Roy Greenslade's article ('Growing opposition to council-run papers' posted 17 March 2009) misses the point. Council-run newspapers fulfil an important democratic function – they give their residents a chance to find out what their council is doing with their money. Local councils deliver over 800 services from adoption services to fixing zebra crossings. The biggest challenge for councils is bridging the gap between service satisfaction and the council ie residents are more satisfied with the service they receive but when asked about what they think about the council overall they're less satisfied. This was the main reason for the Local Government Association's reputation campaign and one of their recommended actions is for councils to produce a regular magazine/newspaper.
The problem with a lot of local/regional newspapers is that they are generally owned by larger multinational corporations (take Ganett which owns Newsquest for example) so the money spent on these newspapers don't actually remain in the local economy, but go back to the parent company which is generally in another part of the country or in another country. Whereas council-run newspapers actually help the local economy because the money invested in the publication stays local.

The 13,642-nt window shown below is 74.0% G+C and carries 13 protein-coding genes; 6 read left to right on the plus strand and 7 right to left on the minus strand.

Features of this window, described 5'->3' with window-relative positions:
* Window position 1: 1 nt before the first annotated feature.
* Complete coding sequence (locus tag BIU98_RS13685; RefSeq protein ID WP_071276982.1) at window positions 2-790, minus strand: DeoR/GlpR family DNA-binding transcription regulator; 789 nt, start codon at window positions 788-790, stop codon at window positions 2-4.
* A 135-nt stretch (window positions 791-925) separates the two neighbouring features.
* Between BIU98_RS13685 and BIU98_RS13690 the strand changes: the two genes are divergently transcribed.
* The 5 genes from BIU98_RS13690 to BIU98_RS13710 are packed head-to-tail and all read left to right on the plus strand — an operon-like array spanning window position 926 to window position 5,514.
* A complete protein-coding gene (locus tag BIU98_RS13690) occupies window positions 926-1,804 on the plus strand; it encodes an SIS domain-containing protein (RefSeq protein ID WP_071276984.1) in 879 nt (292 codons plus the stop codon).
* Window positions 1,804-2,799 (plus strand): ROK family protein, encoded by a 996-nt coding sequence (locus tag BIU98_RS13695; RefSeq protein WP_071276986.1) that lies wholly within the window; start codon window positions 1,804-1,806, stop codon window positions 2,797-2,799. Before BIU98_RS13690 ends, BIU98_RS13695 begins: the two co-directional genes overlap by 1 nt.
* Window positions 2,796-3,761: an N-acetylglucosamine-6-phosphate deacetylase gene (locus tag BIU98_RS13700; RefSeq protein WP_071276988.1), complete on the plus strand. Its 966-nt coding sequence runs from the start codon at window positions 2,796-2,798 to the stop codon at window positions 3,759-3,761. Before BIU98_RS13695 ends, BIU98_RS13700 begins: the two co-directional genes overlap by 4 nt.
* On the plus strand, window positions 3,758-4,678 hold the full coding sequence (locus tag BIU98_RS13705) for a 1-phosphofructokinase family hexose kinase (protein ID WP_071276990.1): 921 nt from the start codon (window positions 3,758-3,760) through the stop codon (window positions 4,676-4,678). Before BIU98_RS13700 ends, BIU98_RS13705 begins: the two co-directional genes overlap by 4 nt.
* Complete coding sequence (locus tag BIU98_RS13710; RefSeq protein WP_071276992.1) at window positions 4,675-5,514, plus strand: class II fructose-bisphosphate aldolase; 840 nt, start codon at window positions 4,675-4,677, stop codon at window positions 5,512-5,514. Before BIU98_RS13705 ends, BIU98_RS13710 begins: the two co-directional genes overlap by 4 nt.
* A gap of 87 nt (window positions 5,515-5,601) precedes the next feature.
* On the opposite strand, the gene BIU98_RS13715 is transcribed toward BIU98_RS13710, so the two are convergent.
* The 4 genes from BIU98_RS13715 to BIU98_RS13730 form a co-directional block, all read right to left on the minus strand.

However, it is vital for local democracy and accountability that local/regional media are supported as much as possible. This means councils should invest in their local media – both in terms of advertising and supplying newsworthy copy – to help them remain an important feature in promoting local democracy.
And there is nothing wrong with an independent and impartial media outlet holding the council to account – it helps local government to sharpen its policies and gives the public another channel to voice their concerns.
To view the article visit http://www.guardian.co.uk/media/greenslade/2009/mar/17/local-newspapers-freesheets